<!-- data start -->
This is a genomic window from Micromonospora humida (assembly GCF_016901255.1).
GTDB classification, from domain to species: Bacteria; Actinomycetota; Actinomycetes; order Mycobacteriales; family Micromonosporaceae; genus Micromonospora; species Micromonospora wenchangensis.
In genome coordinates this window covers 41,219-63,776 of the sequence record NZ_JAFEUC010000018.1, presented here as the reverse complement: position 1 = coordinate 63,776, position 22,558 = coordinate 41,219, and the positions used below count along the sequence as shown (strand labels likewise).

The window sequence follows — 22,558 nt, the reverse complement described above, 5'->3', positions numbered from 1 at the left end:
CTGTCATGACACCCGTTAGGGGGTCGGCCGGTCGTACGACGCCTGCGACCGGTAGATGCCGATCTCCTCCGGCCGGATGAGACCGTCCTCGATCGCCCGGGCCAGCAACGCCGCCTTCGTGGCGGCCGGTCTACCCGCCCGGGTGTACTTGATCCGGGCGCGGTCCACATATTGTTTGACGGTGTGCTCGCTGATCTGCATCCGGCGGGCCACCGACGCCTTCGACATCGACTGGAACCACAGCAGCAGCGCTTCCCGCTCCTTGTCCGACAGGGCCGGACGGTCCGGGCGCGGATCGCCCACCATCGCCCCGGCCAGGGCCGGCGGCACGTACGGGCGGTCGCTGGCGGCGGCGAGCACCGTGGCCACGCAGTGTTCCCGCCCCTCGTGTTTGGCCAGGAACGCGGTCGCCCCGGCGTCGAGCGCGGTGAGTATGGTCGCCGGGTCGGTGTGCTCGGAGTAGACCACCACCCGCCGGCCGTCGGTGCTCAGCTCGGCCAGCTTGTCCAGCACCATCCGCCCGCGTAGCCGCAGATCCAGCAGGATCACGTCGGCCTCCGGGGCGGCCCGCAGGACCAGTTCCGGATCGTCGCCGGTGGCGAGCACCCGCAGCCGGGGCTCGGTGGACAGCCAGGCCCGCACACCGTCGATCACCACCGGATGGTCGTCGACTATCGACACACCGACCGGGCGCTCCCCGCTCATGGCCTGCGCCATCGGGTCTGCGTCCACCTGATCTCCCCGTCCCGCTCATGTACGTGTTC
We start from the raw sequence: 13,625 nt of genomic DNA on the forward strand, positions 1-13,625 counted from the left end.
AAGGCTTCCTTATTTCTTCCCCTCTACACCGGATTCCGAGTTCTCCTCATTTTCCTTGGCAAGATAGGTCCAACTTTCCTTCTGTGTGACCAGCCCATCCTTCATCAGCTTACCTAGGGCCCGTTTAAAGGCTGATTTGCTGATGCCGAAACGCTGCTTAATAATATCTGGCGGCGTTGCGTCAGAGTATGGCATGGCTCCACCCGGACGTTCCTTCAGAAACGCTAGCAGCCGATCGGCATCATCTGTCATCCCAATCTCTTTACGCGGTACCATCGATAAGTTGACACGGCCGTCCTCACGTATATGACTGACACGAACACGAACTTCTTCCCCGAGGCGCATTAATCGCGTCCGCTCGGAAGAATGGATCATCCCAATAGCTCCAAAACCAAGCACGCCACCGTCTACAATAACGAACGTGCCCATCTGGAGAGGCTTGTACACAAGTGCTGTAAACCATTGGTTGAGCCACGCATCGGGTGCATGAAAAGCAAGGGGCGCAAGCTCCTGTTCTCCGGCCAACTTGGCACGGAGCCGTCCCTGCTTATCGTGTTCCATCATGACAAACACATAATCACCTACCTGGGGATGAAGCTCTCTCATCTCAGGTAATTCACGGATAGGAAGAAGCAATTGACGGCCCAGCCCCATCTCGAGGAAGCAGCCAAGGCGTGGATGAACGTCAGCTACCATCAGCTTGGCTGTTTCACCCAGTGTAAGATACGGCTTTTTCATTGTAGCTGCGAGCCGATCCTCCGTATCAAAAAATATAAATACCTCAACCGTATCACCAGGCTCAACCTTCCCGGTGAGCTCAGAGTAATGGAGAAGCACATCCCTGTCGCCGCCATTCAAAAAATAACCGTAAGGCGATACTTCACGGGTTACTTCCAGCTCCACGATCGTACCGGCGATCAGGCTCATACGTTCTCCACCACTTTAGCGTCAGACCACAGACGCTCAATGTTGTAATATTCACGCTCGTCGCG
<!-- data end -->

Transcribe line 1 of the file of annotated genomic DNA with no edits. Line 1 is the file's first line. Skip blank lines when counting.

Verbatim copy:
This is a genomic window from Micromonospora humida (assembly GCF_016901255.1).